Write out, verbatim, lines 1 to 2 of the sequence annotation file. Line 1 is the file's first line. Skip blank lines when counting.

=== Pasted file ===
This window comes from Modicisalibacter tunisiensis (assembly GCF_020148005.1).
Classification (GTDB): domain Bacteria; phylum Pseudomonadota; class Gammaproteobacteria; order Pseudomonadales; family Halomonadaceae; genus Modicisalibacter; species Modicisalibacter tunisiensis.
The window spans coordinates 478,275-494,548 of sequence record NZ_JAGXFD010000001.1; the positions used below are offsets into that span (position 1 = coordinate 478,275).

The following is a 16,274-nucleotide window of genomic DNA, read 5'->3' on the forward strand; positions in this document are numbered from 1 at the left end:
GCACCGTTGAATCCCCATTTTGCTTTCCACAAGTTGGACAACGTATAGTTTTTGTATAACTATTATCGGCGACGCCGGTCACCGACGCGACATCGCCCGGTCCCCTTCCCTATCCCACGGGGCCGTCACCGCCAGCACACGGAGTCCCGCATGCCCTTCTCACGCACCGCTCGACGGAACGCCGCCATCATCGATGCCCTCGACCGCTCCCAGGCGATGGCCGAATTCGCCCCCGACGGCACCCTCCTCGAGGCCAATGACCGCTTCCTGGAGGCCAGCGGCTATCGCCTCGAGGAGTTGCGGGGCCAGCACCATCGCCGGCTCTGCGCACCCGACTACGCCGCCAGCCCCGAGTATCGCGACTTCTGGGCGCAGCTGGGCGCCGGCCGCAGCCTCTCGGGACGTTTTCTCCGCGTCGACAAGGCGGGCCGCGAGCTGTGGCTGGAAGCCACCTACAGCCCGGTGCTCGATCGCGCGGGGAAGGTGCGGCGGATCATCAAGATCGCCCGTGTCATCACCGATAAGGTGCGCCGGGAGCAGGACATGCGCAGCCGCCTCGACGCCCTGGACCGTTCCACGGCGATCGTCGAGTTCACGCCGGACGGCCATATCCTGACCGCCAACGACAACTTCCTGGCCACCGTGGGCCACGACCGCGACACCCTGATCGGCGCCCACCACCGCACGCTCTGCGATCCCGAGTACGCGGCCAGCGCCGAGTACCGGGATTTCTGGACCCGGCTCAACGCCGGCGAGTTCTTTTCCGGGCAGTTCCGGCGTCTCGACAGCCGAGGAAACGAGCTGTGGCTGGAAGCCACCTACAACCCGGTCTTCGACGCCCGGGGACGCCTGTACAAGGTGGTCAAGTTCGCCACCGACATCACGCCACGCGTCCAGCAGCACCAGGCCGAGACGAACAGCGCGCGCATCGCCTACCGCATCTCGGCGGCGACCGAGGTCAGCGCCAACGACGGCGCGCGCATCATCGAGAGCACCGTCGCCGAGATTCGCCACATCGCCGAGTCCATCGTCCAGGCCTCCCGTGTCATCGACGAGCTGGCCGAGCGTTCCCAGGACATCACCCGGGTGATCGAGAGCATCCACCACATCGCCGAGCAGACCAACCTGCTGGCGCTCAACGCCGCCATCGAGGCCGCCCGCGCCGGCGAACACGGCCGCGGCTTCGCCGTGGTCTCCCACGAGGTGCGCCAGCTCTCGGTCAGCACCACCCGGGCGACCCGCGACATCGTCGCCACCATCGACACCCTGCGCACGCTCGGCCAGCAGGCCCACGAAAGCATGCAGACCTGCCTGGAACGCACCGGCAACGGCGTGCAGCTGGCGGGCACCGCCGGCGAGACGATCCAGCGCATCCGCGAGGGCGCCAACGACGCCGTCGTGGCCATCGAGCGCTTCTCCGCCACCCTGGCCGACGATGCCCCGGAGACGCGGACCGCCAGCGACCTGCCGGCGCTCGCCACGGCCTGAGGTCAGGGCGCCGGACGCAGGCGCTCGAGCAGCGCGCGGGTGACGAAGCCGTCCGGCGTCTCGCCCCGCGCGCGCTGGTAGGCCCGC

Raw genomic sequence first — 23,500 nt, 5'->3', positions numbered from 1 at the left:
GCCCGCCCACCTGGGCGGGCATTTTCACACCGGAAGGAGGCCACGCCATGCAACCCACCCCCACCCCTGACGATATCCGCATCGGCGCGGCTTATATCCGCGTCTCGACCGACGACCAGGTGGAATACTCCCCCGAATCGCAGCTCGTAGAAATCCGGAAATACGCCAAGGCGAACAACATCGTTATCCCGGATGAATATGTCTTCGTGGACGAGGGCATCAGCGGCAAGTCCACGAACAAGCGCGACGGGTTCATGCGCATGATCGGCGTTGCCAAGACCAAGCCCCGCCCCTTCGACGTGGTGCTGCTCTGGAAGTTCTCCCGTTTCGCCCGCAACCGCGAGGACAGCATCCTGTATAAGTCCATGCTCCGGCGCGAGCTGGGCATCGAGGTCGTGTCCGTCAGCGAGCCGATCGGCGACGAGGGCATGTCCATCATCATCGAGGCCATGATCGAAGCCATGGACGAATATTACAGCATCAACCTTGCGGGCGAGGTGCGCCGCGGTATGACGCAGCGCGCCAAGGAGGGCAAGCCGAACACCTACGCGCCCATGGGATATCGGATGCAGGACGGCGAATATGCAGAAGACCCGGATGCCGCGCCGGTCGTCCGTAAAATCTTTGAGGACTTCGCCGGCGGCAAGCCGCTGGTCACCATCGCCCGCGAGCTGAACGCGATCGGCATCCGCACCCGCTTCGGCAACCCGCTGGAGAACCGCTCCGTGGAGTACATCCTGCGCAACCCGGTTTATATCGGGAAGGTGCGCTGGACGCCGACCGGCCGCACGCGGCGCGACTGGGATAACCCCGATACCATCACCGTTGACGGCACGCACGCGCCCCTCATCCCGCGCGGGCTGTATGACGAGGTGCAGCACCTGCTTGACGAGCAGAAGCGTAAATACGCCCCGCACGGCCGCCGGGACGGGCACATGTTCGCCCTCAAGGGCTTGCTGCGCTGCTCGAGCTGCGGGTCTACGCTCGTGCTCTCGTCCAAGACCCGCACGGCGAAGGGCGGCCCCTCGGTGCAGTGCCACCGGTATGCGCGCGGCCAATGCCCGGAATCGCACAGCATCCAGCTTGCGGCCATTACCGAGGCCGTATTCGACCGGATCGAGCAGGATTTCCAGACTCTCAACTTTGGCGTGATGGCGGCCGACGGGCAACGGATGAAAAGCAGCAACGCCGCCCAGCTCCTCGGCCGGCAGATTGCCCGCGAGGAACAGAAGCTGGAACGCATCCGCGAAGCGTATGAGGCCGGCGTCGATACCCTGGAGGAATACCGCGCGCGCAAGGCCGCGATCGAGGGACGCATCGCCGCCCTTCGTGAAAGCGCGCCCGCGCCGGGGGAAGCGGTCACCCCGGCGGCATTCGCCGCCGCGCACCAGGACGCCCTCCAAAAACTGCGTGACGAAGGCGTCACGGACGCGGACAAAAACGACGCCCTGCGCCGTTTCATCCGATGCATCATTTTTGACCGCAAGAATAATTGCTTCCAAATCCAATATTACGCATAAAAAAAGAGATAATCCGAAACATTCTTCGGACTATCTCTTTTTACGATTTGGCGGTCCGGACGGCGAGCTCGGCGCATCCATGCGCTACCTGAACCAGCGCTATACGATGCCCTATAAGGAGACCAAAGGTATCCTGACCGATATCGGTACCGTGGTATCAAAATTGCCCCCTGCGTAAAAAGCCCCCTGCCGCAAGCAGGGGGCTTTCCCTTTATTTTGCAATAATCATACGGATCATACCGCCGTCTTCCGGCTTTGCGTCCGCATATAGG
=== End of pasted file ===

This window comes from Modicisalibacter tunisiensis (assembly GCF_020148005.1).
Classification (GTDB): domain Bacteria; phylum Pseudomonadota; class Gammaproteobacteria; order Pseudomonadales; family Halomonadaceae; genus Modicisalibacter; species Modicisalibacter tunisiensis.